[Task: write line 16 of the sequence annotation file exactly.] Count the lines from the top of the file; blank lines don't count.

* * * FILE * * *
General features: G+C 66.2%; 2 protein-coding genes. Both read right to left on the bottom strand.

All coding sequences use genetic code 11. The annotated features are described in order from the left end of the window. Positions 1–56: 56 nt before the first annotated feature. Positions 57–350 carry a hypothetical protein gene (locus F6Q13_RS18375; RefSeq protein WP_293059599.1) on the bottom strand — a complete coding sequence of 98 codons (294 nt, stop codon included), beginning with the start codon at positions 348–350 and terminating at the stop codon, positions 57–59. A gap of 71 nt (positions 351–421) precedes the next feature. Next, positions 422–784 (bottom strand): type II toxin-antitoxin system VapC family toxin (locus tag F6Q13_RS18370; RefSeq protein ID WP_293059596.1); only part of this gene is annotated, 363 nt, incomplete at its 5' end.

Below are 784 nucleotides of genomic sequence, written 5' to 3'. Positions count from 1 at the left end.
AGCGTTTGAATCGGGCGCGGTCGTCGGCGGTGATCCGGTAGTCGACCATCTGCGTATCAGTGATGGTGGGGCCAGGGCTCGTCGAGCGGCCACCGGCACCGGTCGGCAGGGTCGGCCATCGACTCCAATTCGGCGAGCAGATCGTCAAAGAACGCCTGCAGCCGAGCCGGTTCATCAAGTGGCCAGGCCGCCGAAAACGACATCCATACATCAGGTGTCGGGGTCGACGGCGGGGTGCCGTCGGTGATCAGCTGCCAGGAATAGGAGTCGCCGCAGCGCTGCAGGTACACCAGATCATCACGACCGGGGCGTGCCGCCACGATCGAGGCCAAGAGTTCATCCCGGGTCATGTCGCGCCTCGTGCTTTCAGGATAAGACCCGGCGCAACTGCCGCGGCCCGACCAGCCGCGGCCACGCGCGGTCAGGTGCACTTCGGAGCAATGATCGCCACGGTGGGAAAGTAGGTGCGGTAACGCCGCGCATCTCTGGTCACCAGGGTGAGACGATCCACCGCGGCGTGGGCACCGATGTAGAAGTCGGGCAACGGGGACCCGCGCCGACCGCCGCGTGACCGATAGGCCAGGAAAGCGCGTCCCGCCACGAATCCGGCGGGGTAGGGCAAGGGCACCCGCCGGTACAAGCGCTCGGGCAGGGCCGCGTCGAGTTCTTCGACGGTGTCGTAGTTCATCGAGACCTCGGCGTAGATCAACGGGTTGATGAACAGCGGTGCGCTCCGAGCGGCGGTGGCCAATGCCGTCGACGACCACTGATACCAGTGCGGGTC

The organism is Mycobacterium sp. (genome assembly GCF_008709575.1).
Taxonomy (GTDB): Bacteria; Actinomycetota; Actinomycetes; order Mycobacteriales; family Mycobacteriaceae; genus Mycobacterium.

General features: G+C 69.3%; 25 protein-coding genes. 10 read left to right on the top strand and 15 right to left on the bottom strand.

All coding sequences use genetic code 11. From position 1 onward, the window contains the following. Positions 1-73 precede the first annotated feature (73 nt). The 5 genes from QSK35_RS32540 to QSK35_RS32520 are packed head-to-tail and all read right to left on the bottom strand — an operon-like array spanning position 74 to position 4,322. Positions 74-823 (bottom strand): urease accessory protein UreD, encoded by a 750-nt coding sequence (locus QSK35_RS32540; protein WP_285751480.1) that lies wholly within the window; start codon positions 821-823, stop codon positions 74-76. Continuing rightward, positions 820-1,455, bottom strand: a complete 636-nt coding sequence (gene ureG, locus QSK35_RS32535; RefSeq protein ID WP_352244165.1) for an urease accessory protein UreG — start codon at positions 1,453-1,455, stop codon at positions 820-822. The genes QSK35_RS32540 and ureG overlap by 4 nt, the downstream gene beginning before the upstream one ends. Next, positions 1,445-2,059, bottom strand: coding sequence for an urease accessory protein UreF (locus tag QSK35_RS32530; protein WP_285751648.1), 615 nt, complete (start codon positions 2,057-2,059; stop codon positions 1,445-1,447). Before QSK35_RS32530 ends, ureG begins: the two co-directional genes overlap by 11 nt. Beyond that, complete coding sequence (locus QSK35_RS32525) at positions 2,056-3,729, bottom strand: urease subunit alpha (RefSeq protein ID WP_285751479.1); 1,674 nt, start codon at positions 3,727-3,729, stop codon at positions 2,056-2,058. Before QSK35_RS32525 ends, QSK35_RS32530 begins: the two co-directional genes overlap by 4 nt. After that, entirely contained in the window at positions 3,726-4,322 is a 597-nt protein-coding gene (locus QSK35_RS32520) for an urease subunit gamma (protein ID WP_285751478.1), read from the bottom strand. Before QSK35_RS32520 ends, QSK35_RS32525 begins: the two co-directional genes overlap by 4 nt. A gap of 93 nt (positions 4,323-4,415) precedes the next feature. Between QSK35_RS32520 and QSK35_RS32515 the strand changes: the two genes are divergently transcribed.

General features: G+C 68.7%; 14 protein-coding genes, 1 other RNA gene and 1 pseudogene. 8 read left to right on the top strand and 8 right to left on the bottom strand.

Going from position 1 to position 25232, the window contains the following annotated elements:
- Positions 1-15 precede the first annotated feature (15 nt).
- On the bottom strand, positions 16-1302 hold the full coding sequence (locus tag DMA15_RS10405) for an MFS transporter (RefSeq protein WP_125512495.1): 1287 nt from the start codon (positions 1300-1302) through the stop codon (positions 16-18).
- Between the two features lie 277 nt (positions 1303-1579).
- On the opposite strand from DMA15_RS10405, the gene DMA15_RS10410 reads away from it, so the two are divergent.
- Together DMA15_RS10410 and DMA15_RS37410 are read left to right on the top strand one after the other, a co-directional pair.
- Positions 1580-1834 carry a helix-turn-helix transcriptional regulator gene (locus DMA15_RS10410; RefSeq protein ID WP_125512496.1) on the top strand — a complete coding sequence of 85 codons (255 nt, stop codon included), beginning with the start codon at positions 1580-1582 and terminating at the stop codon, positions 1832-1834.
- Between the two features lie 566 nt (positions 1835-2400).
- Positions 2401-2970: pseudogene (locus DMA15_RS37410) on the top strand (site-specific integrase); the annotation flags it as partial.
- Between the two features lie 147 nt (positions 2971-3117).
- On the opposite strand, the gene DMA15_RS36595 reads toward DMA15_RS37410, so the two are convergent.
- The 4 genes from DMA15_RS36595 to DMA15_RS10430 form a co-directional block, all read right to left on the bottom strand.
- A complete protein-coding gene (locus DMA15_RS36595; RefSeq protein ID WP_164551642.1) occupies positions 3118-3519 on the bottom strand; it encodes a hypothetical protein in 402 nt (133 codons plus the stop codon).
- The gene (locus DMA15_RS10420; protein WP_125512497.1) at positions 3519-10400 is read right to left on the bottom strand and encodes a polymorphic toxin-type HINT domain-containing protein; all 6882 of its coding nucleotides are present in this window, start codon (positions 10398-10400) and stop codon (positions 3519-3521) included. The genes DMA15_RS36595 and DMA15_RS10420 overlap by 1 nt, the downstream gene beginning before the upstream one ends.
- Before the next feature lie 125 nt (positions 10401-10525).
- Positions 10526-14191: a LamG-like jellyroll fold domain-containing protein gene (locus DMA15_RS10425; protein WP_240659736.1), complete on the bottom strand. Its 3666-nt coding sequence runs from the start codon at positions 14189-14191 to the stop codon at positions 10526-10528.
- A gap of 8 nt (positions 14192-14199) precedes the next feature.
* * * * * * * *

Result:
- Positions 1580-1834 carry a helix-turn-helix transcriptional regulator gene (locus DMA15_RS10410; RefSeq protein ID WP_125512496.1) on the top strand — a complete coding sequence of 85 codons (255 nt, stop codon included), beginning with the start codon at positions 1580-1582 and terminating at the stop codon, positions 1832-1834.